I think, at this point, the six-year-old was wondering why I was looking so lost. I was having something of a revelation — Do I love Star Wars because of what it represents more than the film itself? How can I even answer that? — but of course all he saw was a blank look. I have a tendency to get lost in my head and I think by now this six-year-old understands that.
“Oh, okay,” he said. His question had been answered to his satisfaction. “So what was the last movie you saw?”
“Inception,” I said. Without really thinking. Why do I do that?
He frowned. “What does that word mean?”
“Well. In the movie, the ‘inception’ is the idea of planting an idea in someone else’s head. In their dreams.”
“Did you like that movie?”
“Yes. A lot.”
“Why isn’t that movie your favorite movie, then?”
I stalled. That’s actually a good question, I thought. Stylistically, aesthetically, in terms of the effects and the vision, it was pretty excellent. Is it too new to be in my top favorites? Is it too controversial? In the days since, I have read quite a few reviews about it. I’m still wondering what to think, how to interpret it. I kept guessing throughout the movie, throwing my theories against the inside wall of my brain only to see the plot shoot them down later in the film. In a word, though, it was brilliant. “I don’t know. I’ve only seen it once,” I said.
“So it’s about dreams,” he said, going back to what I’d said earlier — did I mention he’s a very smart kid? — “dreaming and ideas?”
“Yep.” And, because I had only just seen it that same morning and I was still itching to talk about it to someone, I added, “It’s about what happens if people can go inside other people’s dreams and change them.”
He grinned. “Oh! It’s a kids’ movie!”
“Oh. No. It’s not.”
“But it’s about going inside other people’s dreams. That’s cool. That could be a kids’ movie.”
I imagined, for a moment, Inception as a kids’ movie and had a wild notion of kids playing with dreamscapes and getting in trouble. Star Wars, I thought, is something of a kids’ movie. But not Inception. Could I explain it to him somehow? Then I recalled the time when the six-year-old, at age five, asked me to explain multiplication and division to him. He’s a math whiz, so I did. I struggled to conceptualize it in a visual way for him to understand. Explaining about dividing apples among children as my example, he understood the principle of division — but didn’t want to try it in practice. (He was five. That’s okay.) Multiplication, though. That was hard. So to explain the complexity of this film to a young audience? One would have to be terrifically gifted or terrifically crazy.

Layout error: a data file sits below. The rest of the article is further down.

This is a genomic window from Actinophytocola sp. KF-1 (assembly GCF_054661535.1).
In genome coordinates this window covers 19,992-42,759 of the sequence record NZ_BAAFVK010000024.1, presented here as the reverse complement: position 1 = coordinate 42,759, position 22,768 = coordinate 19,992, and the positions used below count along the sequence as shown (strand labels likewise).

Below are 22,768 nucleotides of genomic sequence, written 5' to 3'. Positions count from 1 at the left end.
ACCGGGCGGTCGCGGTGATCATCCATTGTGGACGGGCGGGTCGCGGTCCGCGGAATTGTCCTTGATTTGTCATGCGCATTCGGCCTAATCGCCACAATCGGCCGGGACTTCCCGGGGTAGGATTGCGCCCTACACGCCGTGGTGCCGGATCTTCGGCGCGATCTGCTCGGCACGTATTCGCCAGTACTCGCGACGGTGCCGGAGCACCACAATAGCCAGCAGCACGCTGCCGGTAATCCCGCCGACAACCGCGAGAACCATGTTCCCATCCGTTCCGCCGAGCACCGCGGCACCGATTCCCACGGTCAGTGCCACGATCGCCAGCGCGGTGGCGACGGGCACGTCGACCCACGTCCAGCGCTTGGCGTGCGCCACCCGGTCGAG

“Maybe. But this one isn’t. It’s too complicated.”
“Too complicated how? You can explain it! Come on, come on, please?”
I really wanted to find a way to level with him, that impulse of being straight and honest with all kids as much as I can. But sometimes, it’s better just to give the simple answer. “I can’t explain it. Why don’t you go set up a game to play?”
I sighed, seeing the look. The I-won’t-give-this-up-because-I-need-to-know-PLEASE-tell-me look. “It’s not a kids’ movie because it’s a grown-up movie. Okay? That’s just what it is.” Christopher Nolan, I thought, you have just made me give a blow-off answer to a small child because of your dastardly fascinating film. Why couldn’t Inception’s plot have been as simple as Star Wars’? But then, I wondered, would I have loved Inception so much had it been simple — would anyone have loved it? Its beauty is in its complexity, as perhaps Star Wars‘ is in its simplicity.
“Aw, okay, fine,” he muttered, then went to set up Connect Four.
Kids these days, I tell you. They make my brain hurt.